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I’m NOT Lovin’ It: McDonald’s Chicken Cruelty Problem

Chickens are one of the most common domesticated animals on the planet. At any one time there are around 20 billion chickens in the world. Surprisingly, most people’s only contact with chickens is on their plate or in their Happy Meals. But what are live chickens like? 

Chickens are very sensitive and intelligent animals. They can do simple math, exhibit signs of self-control and have complex negative and positive emotions. Chickens feel empathy. A study of mother hens reacting physically while watching their chicks in distress offer evidence to prove just that.   

Did you know that chickens can purr like a cat when being pet? They have numerous receptors and nerve endings and feel pain and pleasure. They love to peck and take dust baths, and they enjoy perching, especially when sleeping. When given the proper environment, they can form a bond with humans and may even like to cuddle. Some chickens are considered pets, and people form deep, loving attachments to them.  

These happy chickens, however, are the exception. Each year, 9 billion chickens are killed for food in the U.S. alone. Globally, that number is 50 billion. Almost all of these chickens live on factory farms, like the ones McDonald's uses in its supply chain.   

We’ve all heard about the horrors of factory farming. Due to consumer demand and the work of animal welfare organizations, like The Humane League, corporations are beginning to make small improvements. Burger King, Jack In The Box and Starbucks, just to name a few, have released welfare policies that will reduce chicken suffering. However, McDonald's refuses to address the cruelty in its supply chain.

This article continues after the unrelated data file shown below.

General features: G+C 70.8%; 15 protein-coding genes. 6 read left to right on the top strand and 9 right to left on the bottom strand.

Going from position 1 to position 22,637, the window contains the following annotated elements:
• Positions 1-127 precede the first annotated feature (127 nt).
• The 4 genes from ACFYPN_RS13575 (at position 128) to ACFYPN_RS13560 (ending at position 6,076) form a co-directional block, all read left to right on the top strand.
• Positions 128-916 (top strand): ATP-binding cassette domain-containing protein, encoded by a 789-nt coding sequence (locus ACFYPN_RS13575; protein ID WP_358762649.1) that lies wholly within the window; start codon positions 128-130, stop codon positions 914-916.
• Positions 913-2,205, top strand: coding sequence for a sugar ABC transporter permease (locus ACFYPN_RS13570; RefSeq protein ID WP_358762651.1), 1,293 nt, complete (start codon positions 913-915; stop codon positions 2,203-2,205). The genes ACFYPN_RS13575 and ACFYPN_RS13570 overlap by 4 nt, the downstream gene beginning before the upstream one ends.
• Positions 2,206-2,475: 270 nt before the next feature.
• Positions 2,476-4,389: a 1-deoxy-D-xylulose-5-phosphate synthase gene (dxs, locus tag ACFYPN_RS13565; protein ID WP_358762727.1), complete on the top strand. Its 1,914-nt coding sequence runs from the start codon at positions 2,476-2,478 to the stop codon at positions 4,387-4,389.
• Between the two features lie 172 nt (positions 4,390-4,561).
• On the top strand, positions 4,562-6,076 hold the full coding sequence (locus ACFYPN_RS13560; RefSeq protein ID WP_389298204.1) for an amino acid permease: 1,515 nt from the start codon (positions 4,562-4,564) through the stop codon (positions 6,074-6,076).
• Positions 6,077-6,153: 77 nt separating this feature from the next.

That means - from birth until slaughter - the chickens in McDonald's supply chain are confined to cramped, barren warehouses with no sunlight. They are so tightly packed they lack room to move, spread their wings, and are unable to express natural behaviors. They essentially spend their short lives sitting in their own waste, overwhelmed with the toxic ammonia fumes created by confining thousands of chickens in enclosed sheds. Not surprisingly, many have ammonia burns on their bodies.

Can you imagine such a life? To top it off, the chicken strains used on McDonald's factory farms cause chickens to grow to grotesque sizes at rapid rates. This added weight (chickens are twice as heavy today compared to the 1950's) results in crippled legs, heart attacks and other health issues. Veterinary care and painkillers are non-existent. These chickens suffer until they die. 

So what can we do about the plight of chickens on factory farms? Not eating them is, of course, the best way to stop chicken suffering. Encouraging corporate reforms can be very effective in reducing suffering because corporations are subject to consumer approval. That is why voicing our disgust with McDonald's welfare practices is crucial. We can do so in countless ways; calling, emailing, posting on McDonald's social media accounts, leafletting and more. For more information and to get involved in the growing campaign to stop McDonald's animal cruelty problem visit I'm Not Lovin' It.

Rescued Chickens feeling dirt and sunlight for the first time. Photo by Jo-Anne McArthur/ We Animals

Photo Credit: The Humane League

Broiler Farm, Photo by Jo-Anne McArthur / We Animals

Jennie lives in Boise, Idaho with her family and their 2 dogs. She’s a passionate vegan and actively advocates for healthy living and humane treatment towards animals. She is currently interning with The Humane League and volunteering with the Remembering Ruby Rabbit Rescue.

jennie@pranarun.org